Engineers at Penn State University in University Park,
Pennsylvania, have developed and simulation-tested a copper wire
transmission scheme for distributing a broadband signal over local
area networks (LANS) with a lower average bit error rate than fiber
optic cable that is ten times more expensive.
Dr. Mohsen Kavehrad, the W. L. Weiss professor of electrical
engineering and director of the Center for Information and
Communications Technology Research who led the study, says, "Using
copper wire is much cheaper than fiber optic cable and, often, the
wire is already in place. Our approach can improve the capability of
existing local area networks and shows that copper is a competitor
for new installations in the niche LAN market."
Kavehrad presented the Penn State team's results in a paper,
10Gbps Transmission over Standard Category-5, 5E, 6 Copper Cables,
at the IEEE GLOBCOM Conference in San Francisco, California, in
December. His coauthors are Dr. John P. Doherty, associate professor
of electrical engineering; Jun Ho Jeong, doctoral candidate in
electrical engineering; and Amab Roy and Gaurav Malhotra, master's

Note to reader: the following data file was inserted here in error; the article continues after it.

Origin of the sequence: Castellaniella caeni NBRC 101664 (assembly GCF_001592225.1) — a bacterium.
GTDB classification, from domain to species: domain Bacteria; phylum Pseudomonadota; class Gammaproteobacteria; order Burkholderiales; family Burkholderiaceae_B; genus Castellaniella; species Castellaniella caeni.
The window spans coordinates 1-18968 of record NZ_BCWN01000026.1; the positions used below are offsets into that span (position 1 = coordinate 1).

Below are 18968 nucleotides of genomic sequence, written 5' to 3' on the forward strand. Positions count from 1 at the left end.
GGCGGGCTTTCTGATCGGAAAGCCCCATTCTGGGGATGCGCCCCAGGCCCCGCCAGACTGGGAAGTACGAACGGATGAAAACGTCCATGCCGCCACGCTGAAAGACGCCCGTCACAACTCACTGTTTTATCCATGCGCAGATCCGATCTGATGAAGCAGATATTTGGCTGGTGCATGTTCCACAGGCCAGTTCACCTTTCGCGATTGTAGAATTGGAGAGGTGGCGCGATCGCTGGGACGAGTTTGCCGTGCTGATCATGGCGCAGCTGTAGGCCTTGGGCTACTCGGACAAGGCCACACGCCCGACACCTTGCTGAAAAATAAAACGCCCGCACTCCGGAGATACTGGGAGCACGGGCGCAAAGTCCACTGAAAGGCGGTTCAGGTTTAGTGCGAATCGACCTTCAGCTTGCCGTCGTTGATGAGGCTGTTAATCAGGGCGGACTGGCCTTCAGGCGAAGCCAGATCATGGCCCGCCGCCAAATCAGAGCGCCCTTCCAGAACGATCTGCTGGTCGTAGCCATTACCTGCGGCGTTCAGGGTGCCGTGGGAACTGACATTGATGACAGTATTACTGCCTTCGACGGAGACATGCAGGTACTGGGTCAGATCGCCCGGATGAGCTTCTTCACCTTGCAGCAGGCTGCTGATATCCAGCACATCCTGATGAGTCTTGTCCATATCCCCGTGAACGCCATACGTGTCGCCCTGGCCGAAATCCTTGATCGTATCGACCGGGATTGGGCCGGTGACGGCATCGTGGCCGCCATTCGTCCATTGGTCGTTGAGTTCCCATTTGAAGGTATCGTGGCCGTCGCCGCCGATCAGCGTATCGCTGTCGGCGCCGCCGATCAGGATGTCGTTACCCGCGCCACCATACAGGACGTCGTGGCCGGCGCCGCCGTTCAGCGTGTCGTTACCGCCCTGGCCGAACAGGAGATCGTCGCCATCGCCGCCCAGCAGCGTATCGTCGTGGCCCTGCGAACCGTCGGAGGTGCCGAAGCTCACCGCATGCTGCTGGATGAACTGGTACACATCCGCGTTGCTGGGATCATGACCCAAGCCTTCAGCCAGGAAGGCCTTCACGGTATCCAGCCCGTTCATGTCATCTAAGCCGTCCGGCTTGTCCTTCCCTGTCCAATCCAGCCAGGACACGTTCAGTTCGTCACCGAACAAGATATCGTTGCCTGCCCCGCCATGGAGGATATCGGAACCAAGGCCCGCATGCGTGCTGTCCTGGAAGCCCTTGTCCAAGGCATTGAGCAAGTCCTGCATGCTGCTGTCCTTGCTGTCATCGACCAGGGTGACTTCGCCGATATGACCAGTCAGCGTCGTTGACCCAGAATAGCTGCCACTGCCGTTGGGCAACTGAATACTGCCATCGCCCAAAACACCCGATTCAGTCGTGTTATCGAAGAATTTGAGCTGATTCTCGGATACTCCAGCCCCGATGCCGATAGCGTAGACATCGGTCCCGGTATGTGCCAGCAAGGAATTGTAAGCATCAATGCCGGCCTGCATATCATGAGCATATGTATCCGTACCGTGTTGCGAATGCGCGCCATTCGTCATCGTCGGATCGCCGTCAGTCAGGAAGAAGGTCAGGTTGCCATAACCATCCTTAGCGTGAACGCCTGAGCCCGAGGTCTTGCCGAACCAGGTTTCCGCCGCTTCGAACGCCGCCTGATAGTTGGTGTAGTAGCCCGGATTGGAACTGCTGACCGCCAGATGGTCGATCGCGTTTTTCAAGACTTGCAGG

candidates in electrical engineering.
The Penn State approach responds to the IEEE challenge to specify
a signaling scheme for a next generation broadband copper Ethernet
network capable of carrying broadband signals of 10 gigabits per
second. Currently, the IEEE standard carries one gigabit over 100
meters of category 5 copper wire which has four twisted pairs of
wire in each cable.
"In the existing copper gigabit systems, each pair of wires
carries 250 megabits per second. For a 10 gigabit system, each pair
will have to carry 2.5 gigabits per second," Kavehrad explains. "At
these higher speeds, some energy penetrates into the other wires and
produces crosstalk." Crosstalk is eliminated by using a new error
correction method they developed that jointly codes and decodes the
signal and, in decoding, corrects the errors.
Kavehrad says, "Conventional wisdom says you should deal with the
wire pairs one pair at a time but we look at them jointly. We use
the fact that we know what signal is causing the crosstalk
interference because it is the strongest signal on one of the
The approach also takes account of the reduction or loss of
signal energy between one end of the cable and the other that can
become severe in 100 meter copper systems. "We jointly code and
decode the signals in an iterative fashion and, at the same time, we
equalize the signals," he adds. "The new error correction approach
acts like a vacuum cleaner where you first go over the rough spots
and then go back again to pick up more particles."
A MATLAB simulation has shown that the scheme is possible and can
achieve an average bit error rate of 10 to the minus 12 bits per
second. Fiber optic cable typically achieves 10 to the minus nine.
The project is receiving support from Cisco, Tyco, Nexan, and the
International Copper Association.
For more information, contact Dr. Kavehrad at email@example.com
or (814) 865-7179.
Copyright Seven Mountains Scientific, Inc. Mar/Apr 2004
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